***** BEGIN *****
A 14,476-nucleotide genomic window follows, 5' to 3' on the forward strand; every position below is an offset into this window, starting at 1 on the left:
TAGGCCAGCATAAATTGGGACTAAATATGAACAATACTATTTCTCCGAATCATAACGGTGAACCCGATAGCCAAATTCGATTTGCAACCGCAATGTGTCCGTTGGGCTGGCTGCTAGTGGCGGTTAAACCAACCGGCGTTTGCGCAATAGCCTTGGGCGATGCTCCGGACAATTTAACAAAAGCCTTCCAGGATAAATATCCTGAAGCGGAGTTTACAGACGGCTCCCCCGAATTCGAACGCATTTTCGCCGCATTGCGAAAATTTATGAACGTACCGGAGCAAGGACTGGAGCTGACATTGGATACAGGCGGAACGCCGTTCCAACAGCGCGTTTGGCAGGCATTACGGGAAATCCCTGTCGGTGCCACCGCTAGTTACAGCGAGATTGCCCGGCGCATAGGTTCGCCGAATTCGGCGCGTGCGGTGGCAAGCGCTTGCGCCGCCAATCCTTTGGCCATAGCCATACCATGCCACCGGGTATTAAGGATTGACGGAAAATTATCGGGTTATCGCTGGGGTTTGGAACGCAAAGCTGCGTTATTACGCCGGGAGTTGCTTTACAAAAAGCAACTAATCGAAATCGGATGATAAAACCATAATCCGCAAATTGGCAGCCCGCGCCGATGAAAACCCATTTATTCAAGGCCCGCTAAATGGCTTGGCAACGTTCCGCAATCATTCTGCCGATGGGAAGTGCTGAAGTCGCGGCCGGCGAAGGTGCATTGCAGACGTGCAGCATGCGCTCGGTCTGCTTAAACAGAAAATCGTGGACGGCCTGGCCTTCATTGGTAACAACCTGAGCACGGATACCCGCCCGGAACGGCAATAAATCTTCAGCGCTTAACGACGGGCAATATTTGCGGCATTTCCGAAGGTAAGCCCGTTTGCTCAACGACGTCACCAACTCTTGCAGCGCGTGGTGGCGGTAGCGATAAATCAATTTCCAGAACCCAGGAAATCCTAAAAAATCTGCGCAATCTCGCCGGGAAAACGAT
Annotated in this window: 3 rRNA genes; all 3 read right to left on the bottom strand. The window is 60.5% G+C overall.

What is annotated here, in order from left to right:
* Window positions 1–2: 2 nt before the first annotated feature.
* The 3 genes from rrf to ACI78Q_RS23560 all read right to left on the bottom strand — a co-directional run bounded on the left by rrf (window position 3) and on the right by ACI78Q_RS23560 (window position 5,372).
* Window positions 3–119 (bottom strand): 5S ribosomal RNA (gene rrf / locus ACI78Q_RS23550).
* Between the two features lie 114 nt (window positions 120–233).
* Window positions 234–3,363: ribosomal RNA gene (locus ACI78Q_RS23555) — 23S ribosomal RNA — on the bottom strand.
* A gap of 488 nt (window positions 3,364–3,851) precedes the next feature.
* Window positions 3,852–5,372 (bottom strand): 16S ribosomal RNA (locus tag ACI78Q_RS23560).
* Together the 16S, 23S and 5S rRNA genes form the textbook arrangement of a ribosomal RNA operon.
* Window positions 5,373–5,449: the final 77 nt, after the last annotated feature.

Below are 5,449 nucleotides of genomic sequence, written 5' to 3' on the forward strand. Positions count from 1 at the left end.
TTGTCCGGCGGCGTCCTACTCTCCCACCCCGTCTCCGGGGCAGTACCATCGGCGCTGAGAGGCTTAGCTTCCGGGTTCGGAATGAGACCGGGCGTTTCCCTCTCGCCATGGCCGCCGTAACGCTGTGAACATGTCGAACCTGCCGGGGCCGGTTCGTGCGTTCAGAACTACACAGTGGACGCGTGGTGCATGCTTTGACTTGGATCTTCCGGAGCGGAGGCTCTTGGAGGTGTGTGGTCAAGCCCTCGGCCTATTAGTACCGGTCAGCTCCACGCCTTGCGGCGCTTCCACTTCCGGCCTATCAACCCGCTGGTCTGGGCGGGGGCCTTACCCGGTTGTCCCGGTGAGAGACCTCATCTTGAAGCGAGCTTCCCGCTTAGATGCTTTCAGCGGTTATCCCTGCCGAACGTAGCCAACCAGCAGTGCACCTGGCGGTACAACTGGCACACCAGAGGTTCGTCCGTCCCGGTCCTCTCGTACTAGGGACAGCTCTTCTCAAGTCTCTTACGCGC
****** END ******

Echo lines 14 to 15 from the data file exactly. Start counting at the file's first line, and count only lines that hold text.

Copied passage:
Below are 5,449 nucleotides of genomic sequence, written 5' to 3' on the forward strand. Positions count from 1 at the left end.
TTGTCCGGCGGCGTCCTACTCTCCCACCCCGTCTCCGGGGCAGTACCATCGGCGCTGAGAGGCTTAGCTTCCGGGTTCGGAATGAGACCGGGCGTTTCCCTCTCGCCATGGCCGCCGTAACGCTGTGAACATGTCGAACCTGCCGGGGCCGGTTCGTGCGTTCAGAACTACACAGTGGACGCGTGGTGCATGCTTTGACTTGGATCTTCCGGAGCGGAGGCTCTTGGAGGTGTGTGGTCAAGCCCTCGGCCTATTAGTACCGGTCAGCTCCACGCCTTGCGGCGCTTCCACTTCCGGCCTATCAACCCGCTGGTCTGGGCGGGGGCCTTACCCGGTTGTCCCGGTGAGAGACCTCATCTTGAAGCGAGCTTCCCGCTTAGATGCTTTCAGCGGTTATCCCTGCCGAACGTAGCCAACCAGCAGTGCACCTGGCGGTACAACTGGCACACCAGAGGTTCGTCCGTCCCGGTCCTCTCGTACTAGGGACAGCTCTTCTCAAGTCTCTTACGCGC